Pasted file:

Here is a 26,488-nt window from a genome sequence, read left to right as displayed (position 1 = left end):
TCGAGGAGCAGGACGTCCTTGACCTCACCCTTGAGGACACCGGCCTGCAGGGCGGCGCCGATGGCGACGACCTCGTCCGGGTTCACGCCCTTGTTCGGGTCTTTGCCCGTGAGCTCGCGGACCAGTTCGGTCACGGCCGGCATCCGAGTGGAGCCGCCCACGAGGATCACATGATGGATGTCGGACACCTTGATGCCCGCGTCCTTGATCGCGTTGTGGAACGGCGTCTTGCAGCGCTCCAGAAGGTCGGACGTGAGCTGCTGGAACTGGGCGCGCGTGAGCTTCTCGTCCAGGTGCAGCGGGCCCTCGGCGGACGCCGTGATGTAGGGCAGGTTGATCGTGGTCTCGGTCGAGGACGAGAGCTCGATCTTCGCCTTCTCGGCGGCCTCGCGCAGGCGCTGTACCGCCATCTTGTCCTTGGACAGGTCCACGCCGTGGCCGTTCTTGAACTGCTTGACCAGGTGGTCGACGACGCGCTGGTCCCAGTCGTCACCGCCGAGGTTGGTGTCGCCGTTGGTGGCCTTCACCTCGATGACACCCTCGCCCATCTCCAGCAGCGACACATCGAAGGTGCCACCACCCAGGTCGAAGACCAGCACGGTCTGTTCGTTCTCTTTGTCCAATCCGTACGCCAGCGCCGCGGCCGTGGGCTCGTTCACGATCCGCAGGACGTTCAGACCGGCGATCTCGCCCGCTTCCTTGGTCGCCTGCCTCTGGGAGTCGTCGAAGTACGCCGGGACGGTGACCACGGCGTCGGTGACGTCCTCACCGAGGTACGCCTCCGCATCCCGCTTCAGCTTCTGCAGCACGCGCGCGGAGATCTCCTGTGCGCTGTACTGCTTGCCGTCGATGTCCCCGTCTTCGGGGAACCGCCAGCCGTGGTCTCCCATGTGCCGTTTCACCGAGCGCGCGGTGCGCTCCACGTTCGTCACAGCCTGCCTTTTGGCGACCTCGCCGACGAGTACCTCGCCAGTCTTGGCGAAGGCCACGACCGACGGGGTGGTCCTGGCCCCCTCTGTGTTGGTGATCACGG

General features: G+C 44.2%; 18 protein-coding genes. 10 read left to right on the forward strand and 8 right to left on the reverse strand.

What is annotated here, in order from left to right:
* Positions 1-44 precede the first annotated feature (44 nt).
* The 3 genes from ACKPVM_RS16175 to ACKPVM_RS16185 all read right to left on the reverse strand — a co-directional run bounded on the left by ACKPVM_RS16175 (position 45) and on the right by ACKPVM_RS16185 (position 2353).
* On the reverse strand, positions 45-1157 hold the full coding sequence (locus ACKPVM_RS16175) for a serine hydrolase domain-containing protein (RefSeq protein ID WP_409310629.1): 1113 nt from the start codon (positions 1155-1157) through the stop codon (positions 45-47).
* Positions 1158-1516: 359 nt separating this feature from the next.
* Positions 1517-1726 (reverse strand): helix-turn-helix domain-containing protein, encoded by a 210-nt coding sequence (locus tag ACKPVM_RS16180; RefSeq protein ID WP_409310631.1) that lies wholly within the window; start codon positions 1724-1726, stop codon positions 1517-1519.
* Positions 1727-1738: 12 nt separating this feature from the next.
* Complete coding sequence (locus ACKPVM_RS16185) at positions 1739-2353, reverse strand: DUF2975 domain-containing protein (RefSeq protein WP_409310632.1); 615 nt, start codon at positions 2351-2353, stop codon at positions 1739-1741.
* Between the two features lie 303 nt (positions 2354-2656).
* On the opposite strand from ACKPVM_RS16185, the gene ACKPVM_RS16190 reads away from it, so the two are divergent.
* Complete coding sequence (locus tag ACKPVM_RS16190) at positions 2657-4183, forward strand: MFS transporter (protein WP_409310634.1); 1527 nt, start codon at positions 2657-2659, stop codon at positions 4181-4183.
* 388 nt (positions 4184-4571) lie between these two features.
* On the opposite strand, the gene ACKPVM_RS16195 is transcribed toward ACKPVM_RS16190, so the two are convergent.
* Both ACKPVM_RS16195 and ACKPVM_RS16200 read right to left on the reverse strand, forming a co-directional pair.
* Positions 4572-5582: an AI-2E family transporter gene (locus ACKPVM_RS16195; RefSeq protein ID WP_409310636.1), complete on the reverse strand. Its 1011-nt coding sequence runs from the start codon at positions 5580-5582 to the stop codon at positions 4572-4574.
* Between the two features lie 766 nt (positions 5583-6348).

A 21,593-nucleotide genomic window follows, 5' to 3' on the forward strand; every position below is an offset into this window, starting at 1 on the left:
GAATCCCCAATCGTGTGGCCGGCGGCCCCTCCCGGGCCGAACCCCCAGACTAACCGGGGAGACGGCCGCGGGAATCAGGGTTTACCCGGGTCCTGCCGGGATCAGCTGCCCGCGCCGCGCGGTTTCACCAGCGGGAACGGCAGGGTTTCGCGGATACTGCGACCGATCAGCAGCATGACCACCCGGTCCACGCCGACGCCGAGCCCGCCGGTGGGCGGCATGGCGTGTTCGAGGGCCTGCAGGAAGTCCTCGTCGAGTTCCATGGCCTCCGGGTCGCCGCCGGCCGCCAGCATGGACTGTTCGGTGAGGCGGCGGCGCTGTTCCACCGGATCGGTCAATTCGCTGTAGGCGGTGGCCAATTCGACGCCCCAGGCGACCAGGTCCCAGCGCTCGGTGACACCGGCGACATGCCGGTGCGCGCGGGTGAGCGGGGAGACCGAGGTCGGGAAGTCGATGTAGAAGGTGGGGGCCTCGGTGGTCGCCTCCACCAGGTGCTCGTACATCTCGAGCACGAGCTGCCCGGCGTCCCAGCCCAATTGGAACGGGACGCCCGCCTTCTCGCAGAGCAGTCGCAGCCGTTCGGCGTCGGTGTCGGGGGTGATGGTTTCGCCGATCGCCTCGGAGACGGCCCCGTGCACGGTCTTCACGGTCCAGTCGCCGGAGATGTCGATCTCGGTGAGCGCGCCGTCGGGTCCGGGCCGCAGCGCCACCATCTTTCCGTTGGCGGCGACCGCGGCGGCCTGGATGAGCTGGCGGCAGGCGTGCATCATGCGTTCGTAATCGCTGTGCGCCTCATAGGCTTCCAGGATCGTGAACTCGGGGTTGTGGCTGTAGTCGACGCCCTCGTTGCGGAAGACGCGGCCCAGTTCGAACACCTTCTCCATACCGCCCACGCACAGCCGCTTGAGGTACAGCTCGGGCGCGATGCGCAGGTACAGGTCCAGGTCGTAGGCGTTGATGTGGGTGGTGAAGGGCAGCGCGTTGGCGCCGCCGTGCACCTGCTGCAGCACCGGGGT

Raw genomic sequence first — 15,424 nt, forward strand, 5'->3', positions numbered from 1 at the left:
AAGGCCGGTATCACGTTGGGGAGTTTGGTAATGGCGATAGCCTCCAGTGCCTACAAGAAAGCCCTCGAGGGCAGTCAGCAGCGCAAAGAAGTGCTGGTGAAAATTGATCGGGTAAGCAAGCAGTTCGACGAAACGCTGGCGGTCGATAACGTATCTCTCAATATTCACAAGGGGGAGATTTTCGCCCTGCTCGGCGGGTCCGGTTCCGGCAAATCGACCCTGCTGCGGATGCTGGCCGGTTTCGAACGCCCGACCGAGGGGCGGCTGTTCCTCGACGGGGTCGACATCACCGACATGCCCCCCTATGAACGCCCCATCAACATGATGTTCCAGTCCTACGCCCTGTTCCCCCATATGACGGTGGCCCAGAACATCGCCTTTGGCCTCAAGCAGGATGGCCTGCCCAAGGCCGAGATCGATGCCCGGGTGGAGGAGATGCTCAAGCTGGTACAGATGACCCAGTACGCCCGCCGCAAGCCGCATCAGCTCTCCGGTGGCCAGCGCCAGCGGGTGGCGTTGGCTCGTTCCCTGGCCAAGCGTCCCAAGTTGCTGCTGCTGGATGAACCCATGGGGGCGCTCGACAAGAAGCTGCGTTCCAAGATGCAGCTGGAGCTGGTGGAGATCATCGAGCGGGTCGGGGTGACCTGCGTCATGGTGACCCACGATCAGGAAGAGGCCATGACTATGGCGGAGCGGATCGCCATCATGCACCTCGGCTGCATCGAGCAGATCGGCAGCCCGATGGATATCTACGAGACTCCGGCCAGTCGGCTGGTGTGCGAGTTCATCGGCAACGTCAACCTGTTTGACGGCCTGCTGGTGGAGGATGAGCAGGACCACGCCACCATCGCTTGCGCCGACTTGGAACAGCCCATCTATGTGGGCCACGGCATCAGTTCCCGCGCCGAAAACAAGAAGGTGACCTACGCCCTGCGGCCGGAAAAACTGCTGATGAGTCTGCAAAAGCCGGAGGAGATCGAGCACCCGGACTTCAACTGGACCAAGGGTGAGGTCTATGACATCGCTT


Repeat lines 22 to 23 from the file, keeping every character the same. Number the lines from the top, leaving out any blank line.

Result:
Raw genomic sequence first — 15,424 nt, forward strand, 5'->3', positions numbered from 1 at the left:
AAGGCCGGTATCACGTTGGGGAGTTTGGTAATGGCGATAGCCTCCAGTGCCTACAAGAAAGCCCTCGAGGGCAGTCAGCAGCGCAAAGAAGTGCTGGTGAAAATTGATCGGGTAAGCAAGCAGTTCGACGAAACGCTGGCGGTCGATAACGTATCTCTCAATATTCACAAGGGGGAGATTTTCGCCCTGCTCGGCGGGTCCGGTTCCGGCAAATCGACCCTGCTGCGGATGCTGGCCGGTTTCGAACGCCCGACCGAGGGGCGGCTGTTCCTCGACGGGGTCGACATCACCGACATGCCCCCCTATGAACGCCCCATCAACATGATGTTCCAGTCCTACGCCCTGTTCCCCCATATGACGGTGGCCCAGAACATCGCCTTTGGCCTCAAGCAGGATGGCCTGCCCAAGGCCGAGATCGATGCCCGGGTGGAGGAGATGCTCAAGCTGGTACAGATGACCCAGTACGCCCGCCGCAAGCCGCATCAGCTCTCCGGTGGCCAGCGCCAGCGGGTGGCGTTGGCTCGTTCCCTGGCCAAGCGTCCCAAGTTGCTGCTGCTGGATGAACCCATGGGGGCGCTCGACAAGAAGCTGCGTTCCAAGATGCAGCTGGAGCTGGTGGAGATCATCGAGCGGGTCGGGGTGACCTGCGTCATGGTGACCCACGATCAGGAAGAGGCCATGACTATGGCGGAGCGGATCGCCATCATGCACCTCGGCTGCATCGAGCAGATCGGCAGCCCGATGGATATCTACGAGACTCCGGCCAGTCGGCTGGTGTGCGAGTTCATCGGCAACGTCAACCTGTTTGACGGCCTGCTGGTGGAGGATGAGCAGGACCACGCCACCATCGCTTGCGCCGACTTGGAACAGCCCATCTATGTGGGCCACGGCATCAGTTCCCGCGCCGAAAACAAGAAGGTGACCTACGCCCTGCGGCCGGAAAAACTGCTGATGAGTCTGCAAAAGCCGGAGGAGATCGAGCACCCGGACTTCAACTGGACCAAGGGTGAGGTCTATGACATCGCTT